7.   Calls on the EEAS, the European Commission and Member States to remind African countries, in all their political dealings with them, of their obligation to fulfil the commitments assumed under legally-binding international human rights instruments and conventions, in particular to respect and promote the right to non-discrimination based on sexual orientation and gender identity;

8.   Insists that trade agreements and development programmes include non-negotiable human rights and non-discrimination clauses, particularly under the Development Cooperation Instrument and the European Development Fund, and in conformity with the new human rights-based approach of EU development policy, including with regard to discrimination based on sexual orientation and gender identity;

9.   Strongly regrets that the ACP side will not discuss these issues as part of the political dialogue under the Cotonou Agreement, and in particular in the context of the ACP-EU Joint Parliamentary Assembly due to unilateral opposition; calls on the ACP Group of States to engage in an open, constructive and mutually respectful discussion

10. Calls on Member States to ensure that victims of discrimination and persecution based on sexual orientation, gender identity and gender expression are granted the right to asylum when they are forced to flee their countries;

11. Asks the Commission to include these issues in the Roadmap for equality on grounds of sexual orientation and gender identity, which the European Parliament has requested it to draft numerous times;

Boko Haram and the ongoing violence in the northeast Nigeria,

12. Strongly condemns the continuing violence in northeast Nigeria and the tragic loss of lives and thousands of displaces people in the stricken regions of Nigeria,

13. Urges the government of Nigeria to continue its efforts to end the violence as quickly as possible, and to guarantee the security and protection of its population and respect for human rights;

14. Calls on the Boko Haram Islamist sect to lay down its arms, end kidnapping practices of innocent people in order to create a more positive atmosphere for dialogue and negotiation with the Government;

 

15. Is deeply concerned by the abuses by government security forces as well as serious human rights violations including torture and extrajudicial killings in response to the Boko Haram violence as reported by prominent human rights organizations;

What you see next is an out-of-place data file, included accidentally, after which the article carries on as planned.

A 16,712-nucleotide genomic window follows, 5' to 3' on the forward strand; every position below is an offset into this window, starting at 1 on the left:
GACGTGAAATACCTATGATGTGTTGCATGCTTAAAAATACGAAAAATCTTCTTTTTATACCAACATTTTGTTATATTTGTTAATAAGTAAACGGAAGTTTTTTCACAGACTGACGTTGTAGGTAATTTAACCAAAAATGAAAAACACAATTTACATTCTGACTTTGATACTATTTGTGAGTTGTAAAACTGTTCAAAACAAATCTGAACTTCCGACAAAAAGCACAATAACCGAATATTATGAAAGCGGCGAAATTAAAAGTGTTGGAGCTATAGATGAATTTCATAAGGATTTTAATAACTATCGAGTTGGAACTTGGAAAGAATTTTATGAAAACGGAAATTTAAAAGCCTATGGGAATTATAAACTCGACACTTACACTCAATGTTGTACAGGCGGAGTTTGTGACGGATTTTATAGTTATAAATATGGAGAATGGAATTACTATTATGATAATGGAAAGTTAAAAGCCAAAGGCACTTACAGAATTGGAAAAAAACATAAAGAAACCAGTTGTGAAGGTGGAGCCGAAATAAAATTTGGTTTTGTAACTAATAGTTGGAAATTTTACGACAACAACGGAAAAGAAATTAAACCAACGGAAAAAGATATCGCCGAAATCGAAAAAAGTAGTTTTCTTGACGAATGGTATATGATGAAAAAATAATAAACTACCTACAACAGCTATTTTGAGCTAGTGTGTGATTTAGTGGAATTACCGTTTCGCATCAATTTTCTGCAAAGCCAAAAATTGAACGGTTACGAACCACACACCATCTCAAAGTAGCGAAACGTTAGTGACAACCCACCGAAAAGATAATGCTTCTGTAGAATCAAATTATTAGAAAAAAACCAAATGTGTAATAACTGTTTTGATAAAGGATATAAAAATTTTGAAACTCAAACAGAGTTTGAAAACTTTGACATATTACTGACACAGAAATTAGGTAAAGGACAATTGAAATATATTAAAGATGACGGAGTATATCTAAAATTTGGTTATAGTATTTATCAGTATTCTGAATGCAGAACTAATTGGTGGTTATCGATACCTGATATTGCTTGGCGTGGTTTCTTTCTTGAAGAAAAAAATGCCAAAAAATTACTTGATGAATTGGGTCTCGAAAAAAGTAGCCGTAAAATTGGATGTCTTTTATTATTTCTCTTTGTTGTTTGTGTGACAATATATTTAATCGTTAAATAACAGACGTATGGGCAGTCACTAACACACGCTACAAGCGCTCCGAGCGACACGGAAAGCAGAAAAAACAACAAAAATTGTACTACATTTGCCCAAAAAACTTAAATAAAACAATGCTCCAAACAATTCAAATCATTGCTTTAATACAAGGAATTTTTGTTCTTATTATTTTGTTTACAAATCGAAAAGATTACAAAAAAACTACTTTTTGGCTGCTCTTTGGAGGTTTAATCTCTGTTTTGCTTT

16. Calls upon the authorities to continue to conduct an investigation into the causes of the ongoing violence and to ensure that the perpetrators are brought to justice in a fair and transparent manner;

 

17. Calls on the international community, particularly the United Nations (UN), the African

Union (AU) and the Economic Community of West African States (ECOWAS), to support

Nigeria in its efforts to address the threats of terrorism, the proliferation of light weapons and trans-border crimes;

 

18. Calls upon the Government of Nigeria to intensify the fight against corruption, poverty and inequality and to strengthen social, political and economic reforms which also requires the fair and equitable distribution of resources and wealth;

 

19. Strongly condemns the execution of four prisoners in Nigeria in June, 2013; Call on the Nigerian authorities to refrain from further executions and review laws authorising state governors to sign execution warrants;

 

20. Calls on the Nigerian authorities to maintain the commitments made at the EU-Nigeria human rights dialogue held in Abuja in March 2013 and at the annual Ministerial meeting in Brussels in May 2013, to uphold the moratorium on executions;

 

21. Urges the EU to continue its political dialogue with Nigeria under Article 8 of the revised Cotonou Agreement, and in that context to address issues relating to universal human rights, including freedom of thought, conscience, religion or belief, and non-discrimination on any ground including sexual orientation, as enshrined in universal human rights instruments;

 

22. Instructs its President to forward this resolution to the Council and the Commission, the High Representative of the Union for Foreign Affairs and Security Policy, the governments and parliaments of the Member States, the Federal Government of Nigeria, the institutions of the African Union and of ECOWAS, the United Nations Secretary-General, the United Nations General Assembly, the Co-Presidents of the ACP-EU Joint Parliamentary Assembly and the PAN-African Parliament (PAP)

 

Oikeudellinen huomautus - Tietosuojakäytäntö